When I was a young boy in Pennsylvania, pestering my mother for a taste of her New York Port, it never occurred to me that one day I would be tasting wine in California.
How could you foresee that such a momentous change would someday alter the direction of your life? Growing up with milk and soda (I hadn't heard of "pop" and "soft drink" until I left home), wine was not a part of my life.
In the early 1950s, I did what a lot of young men did in those days, join the military of choice. For me, it was the U. S. Air Force, probably because my brother was on active duty then in the Air Force. In quick succession, I was assigned to New York state, Illinois and then Germany.
|Prosit with Hofbrauhaus
My friends and I drank a lot of beer during the three years I was stationed in Bavaria. By chance, I went to a wine festival and discovered white wine, probably Riesling or Sylvaner, that was unlike any beverage I had had before.
That discovery was a real eye-opener for me. But the "real" wine epihany was to happen later in France.
There comes a time in every wine drinkers life when that first taste of a certain wine sets the stage for a lifetime of wine appreciation. For me, it was in a French train station restaurant, drinking what I remember was a Beaujolais. Now, more than 60 years later, I don't recall the winery name or what I had for dinner that evening, but the deep ruby color and rich fruity flavor of the wine is forever etched in my wine memory.
Fast forward to 1962 in San Jose, California. My neighbor asked if I would like to spend a Saturday afternoon visiting a winery in the Santa Cruz Mountains. David Bruce was not a familiar name to me then, but my neighbor assured me that Bruce was some kind of wine guru, "so you have to go to his winery and listen to what he has to say about wine."
Well, okay, I thought. Any information about wine from this supposed oracle, would be news to me since I didn't know the first thing about wine. So, on the appointed Saturday, I jumped into my neighbor's car and we headed southwest from San Jose to the Santa Cruz Mountains, home to, as I would later learn, more wineries than just David Bruce.
We arrived at the winery in time to join a tour with a few others. As the small group moved through the cellar, we passed fermentation tanks, hoses, pumps and oak barrels, while the guide explained the function of each and the part each played in the wine making process. It all went by in a blur.
Then, I saw the bottling line, gleaming in the bright light, with stations for filling, corking and labeling. It was a fascinating sight, in all its shining mechanical magnificence!
Later, as a wine writer, I shuttered at hearing, "...and this is our bottling line," when it became boringly apparent that at every winery I visited, there would be, without fail, a bottling line to see and admire.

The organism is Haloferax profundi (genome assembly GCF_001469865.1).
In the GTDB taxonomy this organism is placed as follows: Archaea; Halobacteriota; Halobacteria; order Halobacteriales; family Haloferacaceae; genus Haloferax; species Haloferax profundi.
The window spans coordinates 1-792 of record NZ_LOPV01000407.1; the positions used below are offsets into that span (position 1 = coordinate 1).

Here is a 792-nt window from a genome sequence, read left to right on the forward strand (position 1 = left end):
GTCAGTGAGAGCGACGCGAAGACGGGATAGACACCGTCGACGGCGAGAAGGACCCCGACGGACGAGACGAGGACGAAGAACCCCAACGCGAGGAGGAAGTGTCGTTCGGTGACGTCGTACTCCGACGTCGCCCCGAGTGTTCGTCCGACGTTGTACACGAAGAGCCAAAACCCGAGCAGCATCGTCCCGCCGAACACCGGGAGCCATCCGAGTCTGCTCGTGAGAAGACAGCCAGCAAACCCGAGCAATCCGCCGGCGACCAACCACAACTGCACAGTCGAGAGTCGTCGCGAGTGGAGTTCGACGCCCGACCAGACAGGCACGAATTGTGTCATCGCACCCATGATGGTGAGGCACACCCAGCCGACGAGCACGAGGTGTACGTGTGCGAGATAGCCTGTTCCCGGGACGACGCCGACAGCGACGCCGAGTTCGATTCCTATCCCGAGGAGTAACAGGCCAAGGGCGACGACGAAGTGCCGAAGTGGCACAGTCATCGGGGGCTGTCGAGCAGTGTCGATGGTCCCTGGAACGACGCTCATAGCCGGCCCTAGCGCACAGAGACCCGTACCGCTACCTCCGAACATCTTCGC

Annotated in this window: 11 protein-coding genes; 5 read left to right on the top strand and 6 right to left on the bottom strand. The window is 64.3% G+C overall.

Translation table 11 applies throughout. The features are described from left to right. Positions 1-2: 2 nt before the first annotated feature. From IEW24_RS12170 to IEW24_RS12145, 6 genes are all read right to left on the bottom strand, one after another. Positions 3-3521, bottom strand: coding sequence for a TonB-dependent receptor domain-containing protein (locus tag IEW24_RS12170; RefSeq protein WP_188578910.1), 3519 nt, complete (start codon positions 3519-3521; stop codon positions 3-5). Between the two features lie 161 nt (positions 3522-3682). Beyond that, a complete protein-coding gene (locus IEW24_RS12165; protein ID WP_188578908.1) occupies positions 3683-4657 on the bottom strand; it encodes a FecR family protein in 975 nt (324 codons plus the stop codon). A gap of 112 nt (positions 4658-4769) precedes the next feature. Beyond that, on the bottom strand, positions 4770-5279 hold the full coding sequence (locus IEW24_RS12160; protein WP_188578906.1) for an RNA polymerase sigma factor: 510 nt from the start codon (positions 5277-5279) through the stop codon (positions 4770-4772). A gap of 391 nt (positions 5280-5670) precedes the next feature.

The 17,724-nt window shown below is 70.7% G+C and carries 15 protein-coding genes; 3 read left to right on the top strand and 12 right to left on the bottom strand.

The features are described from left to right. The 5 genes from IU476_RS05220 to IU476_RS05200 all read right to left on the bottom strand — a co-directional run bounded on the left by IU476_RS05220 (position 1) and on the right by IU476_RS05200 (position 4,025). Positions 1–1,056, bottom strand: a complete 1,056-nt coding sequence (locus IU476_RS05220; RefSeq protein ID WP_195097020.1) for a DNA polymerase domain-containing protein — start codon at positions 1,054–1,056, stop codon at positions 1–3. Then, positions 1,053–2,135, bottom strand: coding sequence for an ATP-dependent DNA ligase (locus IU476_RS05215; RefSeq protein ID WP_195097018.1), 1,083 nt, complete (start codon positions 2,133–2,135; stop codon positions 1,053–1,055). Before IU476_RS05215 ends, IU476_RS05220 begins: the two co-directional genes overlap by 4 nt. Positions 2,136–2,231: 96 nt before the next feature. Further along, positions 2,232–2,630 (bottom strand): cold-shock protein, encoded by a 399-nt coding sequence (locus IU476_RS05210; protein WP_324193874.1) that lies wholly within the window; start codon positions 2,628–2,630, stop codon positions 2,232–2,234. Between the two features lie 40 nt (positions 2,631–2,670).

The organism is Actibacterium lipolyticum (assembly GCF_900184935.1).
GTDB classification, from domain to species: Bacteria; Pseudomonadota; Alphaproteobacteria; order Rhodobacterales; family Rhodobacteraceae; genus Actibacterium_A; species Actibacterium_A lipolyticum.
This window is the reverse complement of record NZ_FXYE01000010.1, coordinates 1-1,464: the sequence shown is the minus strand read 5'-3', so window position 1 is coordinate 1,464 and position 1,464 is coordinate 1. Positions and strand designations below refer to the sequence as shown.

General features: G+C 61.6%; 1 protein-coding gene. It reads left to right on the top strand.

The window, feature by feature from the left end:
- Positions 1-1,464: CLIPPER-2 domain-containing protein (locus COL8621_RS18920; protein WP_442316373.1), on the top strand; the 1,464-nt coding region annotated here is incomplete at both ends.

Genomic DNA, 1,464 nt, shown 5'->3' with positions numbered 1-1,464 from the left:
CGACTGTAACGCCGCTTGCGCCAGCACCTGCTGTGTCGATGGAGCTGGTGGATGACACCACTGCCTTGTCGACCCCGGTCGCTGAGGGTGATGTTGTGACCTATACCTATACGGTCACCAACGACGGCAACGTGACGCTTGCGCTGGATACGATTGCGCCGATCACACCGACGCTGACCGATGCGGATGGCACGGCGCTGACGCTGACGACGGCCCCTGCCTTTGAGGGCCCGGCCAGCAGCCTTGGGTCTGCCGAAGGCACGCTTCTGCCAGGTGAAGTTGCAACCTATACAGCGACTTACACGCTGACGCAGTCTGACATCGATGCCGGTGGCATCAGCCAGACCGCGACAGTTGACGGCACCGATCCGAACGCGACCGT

The early tasting of David Bruce wines left me with an awareness that there was a lot to learn and many wines yet to taste and that I would spend as much time and effort as I could cultivating a taste for Pinot Noir.
Not long after the visit to David Bruce, my family and I moved across town to East San Jose, where I discovered that Mirassou Vineyards was only a few miles from my house. Unfortunately, it took me years before my first visit to Mirassou.
For the next three years, my attention turned to other interests. I didn't lose my interest in wine, but shifted to spending more time with family and furthering my education that I had woefully ignored in high school.
Being on a career path in the Air Force does not make it easy to collect wines. And it got even more difficult when I was transferred to a remote station in northern Labrador.
My one wine adventure at Saglek Air Force station was at the end of 1965. The station commander, a man we all thought hadn't smiled in a decade, brought in a couple cases of Mateus Portuguese Rose for the unit Thanksgiving dinner. To this day, I still remember the colonel toasting the troops with a thin smile and how that simple off-dry pink wine tasted with roast turkey and all the trimmings.
Back in the states, I spent four years honing my writing skills as an Air Force training film script writer in Colorado. Then, I was off again, this time to Taiwan, where I had the personal once-in-a-lifetime experience of tasting Chinese "wine," a high alcohol liquid that I questioned had ever seen a grape.
Next stop: South Carolina and another first for me. After ten years in the U.S. Air Force, I was finally assigned to a base that had planes. In fact, Charleston AFB was the first base to welcome the C-5 Galaxy to active duty.
And, I soon discovered that the city of Charleston had a Piggly Wiggly supermarket, with a wine section stocked with a respectable selection of European wines. There I was, in South Carolina, drinking wine in a place more accustomed to sipping Bourbon and beer.
In the July 14 installment of "California Wine Adventures" my family and I return to Colorado and my on-again-off-again career as a wine writer is on again.
Next blog: Gruner Veltliner
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